For all its trumpet flourishes and roiling percussion, its mounting tensions and spirited interplay, Make Noise! isn’t always a brashly exuberant affair. In fact, quite the opposite is true when trumpeter Jeremy Pelt, a 20-year recording veteran well versed in blues tropes and romantic lyricism, opts for dramatic changes in tone and dynamics.
Conceived as a showcase for his seasoned bandmates, the album opens with a brief polyrhythmic prologue from percussionist Jacquelene Acevedo. It’s a telling choice, as Acevedo plays a prominent role throughout, often in tandem with drummer Jonathan Barber, who subsequently (and vibrantly) paves the way for Pelt’s rhythmically skittish “Evolution.” Similarly, pianist Victor Gould and bassist Vicente Archer are afforded plenty of space. Gould’s gift for overlaying thick chords with bright chromaticism, coupled with Archer’s resonant tone and quick-fingered phrasing, accounts for many of the album’s rewards. By contrast, Gould and Archer are also responsible for deftly enhancing Pelt’s soulful turn on “Your First Touch…”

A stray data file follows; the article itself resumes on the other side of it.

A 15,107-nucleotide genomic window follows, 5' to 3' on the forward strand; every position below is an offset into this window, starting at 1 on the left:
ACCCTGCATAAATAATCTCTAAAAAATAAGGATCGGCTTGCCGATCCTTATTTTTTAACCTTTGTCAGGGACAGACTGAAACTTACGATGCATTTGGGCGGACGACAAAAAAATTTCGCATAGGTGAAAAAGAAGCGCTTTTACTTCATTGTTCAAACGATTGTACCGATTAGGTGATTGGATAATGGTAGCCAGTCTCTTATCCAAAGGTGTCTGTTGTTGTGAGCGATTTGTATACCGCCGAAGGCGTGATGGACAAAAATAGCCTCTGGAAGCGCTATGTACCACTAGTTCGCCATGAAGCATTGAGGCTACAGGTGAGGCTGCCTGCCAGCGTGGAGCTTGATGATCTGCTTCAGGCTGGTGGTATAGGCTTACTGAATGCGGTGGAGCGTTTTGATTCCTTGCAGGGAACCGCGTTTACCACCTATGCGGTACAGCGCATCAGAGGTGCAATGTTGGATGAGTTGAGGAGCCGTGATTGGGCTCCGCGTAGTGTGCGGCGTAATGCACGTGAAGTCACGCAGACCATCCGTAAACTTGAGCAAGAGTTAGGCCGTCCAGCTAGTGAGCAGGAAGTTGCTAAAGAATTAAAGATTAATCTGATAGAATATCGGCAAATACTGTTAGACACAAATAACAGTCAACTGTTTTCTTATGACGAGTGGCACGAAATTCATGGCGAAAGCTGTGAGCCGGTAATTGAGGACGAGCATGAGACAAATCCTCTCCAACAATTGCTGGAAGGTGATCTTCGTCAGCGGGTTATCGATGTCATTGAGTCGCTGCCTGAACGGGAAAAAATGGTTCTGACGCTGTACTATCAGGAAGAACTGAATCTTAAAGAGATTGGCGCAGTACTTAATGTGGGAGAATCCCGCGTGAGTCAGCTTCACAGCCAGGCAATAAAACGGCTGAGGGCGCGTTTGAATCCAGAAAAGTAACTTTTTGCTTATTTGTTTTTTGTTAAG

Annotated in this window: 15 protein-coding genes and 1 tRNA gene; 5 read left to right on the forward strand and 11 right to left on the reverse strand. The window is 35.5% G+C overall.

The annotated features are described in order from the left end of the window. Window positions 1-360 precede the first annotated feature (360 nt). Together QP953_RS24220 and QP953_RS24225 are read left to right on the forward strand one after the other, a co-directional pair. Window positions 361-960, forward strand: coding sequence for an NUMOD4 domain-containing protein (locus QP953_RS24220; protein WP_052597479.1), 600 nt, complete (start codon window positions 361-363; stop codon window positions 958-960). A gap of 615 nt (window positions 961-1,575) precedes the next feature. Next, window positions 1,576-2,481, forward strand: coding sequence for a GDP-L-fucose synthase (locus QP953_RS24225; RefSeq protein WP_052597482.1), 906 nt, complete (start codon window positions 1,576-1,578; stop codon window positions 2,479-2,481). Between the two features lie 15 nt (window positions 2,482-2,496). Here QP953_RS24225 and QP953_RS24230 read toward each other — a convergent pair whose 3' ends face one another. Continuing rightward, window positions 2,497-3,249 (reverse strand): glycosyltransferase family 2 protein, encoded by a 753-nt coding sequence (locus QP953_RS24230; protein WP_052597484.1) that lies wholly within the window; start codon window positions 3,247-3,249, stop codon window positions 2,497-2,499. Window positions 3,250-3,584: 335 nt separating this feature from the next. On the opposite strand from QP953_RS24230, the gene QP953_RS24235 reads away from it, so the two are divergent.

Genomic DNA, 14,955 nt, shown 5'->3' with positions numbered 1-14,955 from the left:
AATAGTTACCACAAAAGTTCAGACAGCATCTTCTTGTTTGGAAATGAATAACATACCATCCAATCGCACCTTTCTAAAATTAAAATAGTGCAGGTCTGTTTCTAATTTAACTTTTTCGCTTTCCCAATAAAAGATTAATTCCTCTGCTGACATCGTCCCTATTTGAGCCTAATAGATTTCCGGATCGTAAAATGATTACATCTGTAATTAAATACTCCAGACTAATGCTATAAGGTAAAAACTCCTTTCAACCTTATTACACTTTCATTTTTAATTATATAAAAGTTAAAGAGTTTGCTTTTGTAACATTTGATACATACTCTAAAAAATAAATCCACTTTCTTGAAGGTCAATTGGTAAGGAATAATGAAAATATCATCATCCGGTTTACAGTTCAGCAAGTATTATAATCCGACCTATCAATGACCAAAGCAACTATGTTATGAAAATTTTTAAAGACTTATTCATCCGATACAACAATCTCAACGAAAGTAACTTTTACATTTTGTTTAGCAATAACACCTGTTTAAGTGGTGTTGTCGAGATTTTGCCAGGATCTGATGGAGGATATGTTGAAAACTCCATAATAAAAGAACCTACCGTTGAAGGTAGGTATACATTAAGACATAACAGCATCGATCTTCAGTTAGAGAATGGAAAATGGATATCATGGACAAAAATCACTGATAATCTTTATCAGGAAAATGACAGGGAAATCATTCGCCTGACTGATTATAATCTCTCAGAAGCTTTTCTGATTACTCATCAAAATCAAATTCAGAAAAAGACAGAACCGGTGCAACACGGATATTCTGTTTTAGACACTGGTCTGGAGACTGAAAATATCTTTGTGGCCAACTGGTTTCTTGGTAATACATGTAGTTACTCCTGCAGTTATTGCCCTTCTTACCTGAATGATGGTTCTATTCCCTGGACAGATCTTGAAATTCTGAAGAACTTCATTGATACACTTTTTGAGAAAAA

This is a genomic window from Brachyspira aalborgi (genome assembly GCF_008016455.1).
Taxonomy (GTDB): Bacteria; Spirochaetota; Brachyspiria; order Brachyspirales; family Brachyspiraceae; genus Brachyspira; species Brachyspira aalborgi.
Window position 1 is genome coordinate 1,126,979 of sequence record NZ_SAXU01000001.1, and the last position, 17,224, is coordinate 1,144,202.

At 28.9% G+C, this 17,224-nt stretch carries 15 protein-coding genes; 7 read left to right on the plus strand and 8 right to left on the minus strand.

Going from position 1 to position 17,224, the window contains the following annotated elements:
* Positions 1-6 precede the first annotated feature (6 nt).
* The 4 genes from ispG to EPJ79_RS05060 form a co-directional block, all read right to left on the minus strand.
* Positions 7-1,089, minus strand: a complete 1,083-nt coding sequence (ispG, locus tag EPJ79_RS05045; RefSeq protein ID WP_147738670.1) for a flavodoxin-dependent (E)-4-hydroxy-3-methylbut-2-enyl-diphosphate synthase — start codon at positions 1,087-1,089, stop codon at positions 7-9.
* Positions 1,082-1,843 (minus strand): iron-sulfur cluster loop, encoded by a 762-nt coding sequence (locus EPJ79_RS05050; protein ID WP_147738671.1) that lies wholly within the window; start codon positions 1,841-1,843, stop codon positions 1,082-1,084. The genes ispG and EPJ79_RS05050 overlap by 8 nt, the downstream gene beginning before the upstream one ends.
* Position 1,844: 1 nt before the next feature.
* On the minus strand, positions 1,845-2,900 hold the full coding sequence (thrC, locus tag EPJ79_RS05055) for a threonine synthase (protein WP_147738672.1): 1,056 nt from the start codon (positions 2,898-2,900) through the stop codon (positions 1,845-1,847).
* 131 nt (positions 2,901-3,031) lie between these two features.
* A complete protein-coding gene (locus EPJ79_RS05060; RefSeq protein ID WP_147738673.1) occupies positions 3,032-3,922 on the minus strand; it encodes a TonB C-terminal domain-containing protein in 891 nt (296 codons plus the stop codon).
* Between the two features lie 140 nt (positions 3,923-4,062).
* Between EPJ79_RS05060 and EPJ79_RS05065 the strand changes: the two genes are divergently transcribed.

The trumpeter didn’t leave much to chance for this session. He brought a lot of worthy tunes to the table, beginning with the album’s title track. A short riff with a responsive tagline, it’s the kind of congenial blues that somehow never wears out its welcome, at least when handled with flair. What follows, most of it penned by Pelt, often invites repeat listens. Among the highlights: “Cry Freedom,” insinuating and impassioned by turns; the spritely, brass-muted musing “Chateau d’Eau”; and, last but not least, the album’s jubilantly evocative coda, “Bodega Social.”